McMinnville Things to Do

  • Things to Do
    by butterflykizzez04
  • Things to Do
    by butterflykizzez04
  • Things to Do
    by butterflykizzez04

Most Recent Things to Do in McMinnville

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    First United Methodist Church

    by butterflykizzez04 Written Jul 1, 2014

    History of the McMinnville First United Methodist Church


    The Methodist movement in America can trace its roots to a meeting held in
    Delaware by Dr. Thomas Coke to organize a group of preachers to carry out Wesley’s
    grand plan to spread the faith throughout the Colonies. Thus, in 1784, the Methodist
    Episcopal Church was born in our nation.

    It did not take long for the circuit riders to carry Methodism to the frontier west.
    By the time Tennessee became a state in 1796, meeting houses were established in many
    communities and small towns.

    When the pioneers settled in Warren County, they brought their religion. The
    Church at Shiloh was one of the first congregations to organize along the Methodist
    doctrine here. Others followed soon after, and it was not long before a Bible group was
    assembling at the Court House in McMinnville. Oddly enough, there were few church
    buildings erected at this time even though the Baptists and Church of Christ
    congregations were already organized.

    By the 1830’s, there was a movement in the city to build appropriate meeting
    houses to better accommodate the growing congregations of worshippers. It was at this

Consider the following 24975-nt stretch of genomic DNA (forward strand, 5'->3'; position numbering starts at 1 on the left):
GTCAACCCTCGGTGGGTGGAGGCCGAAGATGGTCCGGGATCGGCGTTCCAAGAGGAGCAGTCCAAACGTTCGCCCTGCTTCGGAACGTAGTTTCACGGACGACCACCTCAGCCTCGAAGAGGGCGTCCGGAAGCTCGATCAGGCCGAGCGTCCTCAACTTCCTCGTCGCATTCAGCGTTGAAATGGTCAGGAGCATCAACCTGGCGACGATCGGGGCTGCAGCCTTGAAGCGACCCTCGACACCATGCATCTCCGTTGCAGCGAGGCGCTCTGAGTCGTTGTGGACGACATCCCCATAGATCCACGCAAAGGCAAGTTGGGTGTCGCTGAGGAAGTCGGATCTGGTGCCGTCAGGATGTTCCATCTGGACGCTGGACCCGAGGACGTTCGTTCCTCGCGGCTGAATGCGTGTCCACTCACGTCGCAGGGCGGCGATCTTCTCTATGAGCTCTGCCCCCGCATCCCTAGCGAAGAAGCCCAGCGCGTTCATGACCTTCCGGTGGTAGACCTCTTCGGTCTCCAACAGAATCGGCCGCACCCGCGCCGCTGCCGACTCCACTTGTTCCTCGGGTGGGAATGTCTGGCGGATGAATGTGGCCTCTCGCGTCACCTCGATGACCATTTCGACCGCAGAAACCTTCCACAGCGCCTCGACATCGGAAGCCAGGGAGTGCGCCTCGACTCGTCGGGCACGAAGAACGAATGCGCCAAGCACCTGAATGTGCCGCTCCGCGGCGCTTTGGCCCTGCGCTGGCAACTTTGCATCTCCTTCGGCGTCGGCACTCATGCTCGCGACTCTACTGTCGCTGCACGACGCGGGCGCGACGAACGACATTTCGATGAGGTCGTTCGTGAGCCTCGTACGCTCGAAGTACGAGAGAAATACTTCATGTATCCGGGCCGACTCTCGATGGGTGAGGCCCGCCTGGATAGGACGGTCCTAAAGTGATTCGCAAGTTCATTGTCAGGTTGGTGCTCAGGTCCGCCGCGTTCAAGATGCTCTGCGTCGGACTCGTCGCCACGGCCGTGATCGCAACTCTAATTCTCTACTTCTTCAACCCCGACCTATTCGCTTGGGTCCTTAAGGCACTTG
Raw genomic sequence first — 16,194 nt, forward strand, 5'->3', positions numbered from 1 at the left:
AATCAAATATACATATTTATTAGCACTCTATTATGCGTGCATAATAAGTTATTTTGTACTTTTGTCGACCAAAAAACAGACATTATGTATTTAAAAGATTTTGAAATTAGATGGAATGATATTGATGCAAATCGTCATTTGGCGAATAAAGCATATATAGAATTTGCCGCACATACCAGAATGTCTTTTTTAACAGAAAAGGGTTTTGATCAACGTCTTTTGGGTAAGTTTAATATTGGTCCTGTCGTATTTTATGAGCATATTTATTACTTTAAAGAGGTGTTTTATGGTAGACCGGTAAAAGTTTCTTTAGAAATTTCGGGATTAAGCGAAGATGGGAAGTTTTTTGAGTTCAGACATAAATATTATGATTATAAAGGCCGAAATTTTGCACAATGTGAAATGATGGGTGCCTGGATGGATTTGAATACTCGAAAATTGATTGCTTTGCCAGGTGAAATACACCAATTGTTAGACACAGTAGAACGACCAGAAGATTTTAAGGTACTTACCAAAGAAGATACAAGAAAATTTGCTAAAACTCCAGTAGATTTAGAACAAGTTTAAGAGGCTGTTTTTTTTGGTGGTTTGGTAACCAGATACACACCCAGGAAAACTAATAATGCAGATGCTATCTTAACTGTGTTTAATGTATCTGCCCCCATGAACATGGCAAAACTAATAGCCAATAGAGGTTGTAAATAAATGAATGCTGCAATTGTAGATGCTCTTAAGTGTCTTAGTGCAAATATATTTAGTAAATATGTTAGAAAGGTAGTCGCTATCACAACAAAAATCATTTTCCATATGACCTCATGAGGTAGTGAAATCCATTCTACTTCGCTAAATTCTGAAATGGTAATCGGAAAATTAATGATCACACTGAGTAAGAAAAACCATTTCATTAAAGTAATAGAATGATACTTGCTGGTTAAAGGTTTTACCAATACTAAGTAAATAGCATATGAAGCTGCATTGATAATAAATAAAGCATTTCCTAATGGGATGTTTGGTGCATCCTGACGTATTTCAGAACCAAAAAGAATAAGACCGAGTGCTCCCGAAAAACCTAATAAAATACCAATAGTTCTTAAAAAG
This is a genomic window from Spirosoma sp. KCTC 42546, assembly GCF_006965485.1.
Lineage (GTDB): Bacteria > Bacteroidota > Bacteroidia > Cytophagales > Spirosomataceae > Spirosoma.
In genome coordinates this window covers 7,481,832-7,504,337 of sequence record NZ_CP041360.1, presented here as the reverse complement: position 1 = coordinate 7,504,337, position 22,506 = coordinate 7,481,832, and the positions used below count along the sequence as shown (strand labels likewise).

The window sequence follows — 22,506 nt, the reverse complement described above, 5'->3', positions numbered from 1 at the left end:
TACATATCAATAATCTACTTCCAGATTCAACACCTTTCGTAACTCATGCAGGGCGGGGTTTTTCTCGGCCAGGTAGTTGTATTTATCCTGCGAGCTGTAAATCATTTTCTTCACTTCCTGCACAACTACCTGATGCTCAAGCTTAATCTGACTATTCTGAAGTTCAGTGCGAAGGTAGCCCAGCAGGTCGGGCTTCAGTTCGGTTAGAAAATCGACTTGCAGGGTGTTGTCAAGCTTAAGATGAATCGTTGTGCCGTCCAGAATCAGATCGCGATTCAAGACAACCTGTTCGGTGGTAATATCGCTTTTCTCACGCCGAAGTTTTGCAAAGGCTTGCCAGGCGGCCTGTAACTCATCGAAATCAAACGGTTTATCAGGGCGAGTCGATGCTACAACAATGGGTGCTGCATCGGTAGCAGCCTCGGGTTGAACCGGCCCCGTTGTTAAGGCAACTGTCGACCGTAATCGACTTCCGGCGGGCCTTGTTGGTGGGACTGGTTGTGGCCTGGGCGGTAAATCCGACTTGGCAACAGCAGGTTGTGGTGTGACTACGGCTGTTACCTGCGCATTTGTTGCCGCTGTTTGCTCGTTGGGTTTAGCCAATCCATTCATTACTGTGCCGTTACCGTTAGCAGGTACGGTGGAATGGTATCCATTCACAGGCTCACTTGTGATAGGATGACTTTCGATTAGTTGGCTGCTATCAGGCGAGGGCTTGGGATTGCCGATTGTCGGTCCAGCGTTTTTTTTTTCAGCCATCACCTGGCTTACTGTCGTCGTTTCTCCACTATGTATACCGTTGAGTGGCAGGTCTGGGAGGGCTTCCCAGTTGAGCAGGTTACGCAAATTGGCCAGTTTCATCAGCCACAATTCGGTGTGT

time that the Methodists here decided to erect a proper chapel for the town residents. A
    site was chosen behind the current Magness library and a building was constructed. In
    1852, the “Little Brick Church” was built which served the congregation for many years.

    The history of the current sanctuary began in the 1880’s when the flourishing
    Methodist congregation decided to acquire a lot on Main Street on which to build a new
    church. On August 25, 1886, the dedication stone was set in a grand ceremony which
    included a barbeque and music provided by the Warren House Band. Enough money was
    raised to get the building underway, but not enough to finish it as quickly as most would
    have liked. The final dedication came in 1889 when the $18,000 construction cost was
    liquidated and all building debts were paid.

    Today, the sanctuary remains almost unchanged. Some interior work was done to
    reconfigure the chancel rail and pipe organ some years ago, and the original hanging light
    fixtures have been replaced with new ones. Some of the woodwork has been painted, but
    the beautiful stained glass windows and the pews remain virtually unchanged.

    Additions have been made to the exterior, however. The Willis Chapel to the rear
    of the main sanctuary was completed in 1940 after a receiving a sizable bequeath by Joh

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    The Black House

    by butterflykizzez04 Written Feb 7, 2014

    The Black House is the oldest remaining house in McMinnville, Tennessee.

    Built on acreage that was originally outside the city limits of McMinnville, this house is a good example of the Federal style that once lined our city's streets.